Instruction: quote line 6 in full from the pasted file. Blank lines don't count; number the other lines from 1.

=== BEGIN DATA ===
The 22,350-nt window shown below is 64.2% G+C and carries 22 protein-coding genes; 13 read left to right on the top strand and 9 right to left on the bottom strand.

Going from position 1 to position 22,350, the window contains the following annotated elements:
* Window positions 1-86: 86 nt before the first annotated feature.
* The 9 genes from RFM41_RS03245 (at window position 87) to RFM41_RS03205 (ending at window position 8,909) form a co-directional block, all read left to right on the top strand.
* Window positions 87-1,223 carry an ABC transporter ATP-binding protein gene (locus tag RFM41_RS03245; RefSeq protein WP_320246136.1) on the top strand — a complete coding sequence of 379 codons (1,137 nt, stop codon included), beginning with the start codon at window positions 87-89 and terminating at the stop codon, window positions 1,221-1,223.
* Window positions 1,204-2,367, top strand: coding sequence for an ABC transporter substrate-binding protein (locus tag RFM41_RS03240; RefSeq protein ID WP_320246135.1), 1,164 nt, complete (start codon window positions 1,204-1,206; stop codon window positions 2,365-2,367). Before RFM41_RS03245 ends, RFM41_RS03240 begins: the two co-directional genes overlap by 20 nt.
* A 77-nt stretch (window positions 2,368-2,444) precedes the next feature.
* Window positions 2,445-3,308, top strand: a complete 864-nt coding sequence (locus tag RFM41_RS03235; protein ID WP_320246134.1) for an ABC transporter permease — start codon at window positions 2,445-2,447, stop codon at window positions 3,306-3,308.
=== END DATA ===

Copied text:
* Window positions 1,204-2,367, top strand: coding sequence for an ABC transporter substrate-binding protein (locus tag RFM41_RS03240; RefSeq protein ID WP_320246135.1), 1,164 nt, complete (start codon window positions 1,204-1,206; stop codon window positions 2,365-2,367). Before RFM41_RS03245 ends, RFM41_RS03240 begins: the two co-directional genes overlap by 20 nt.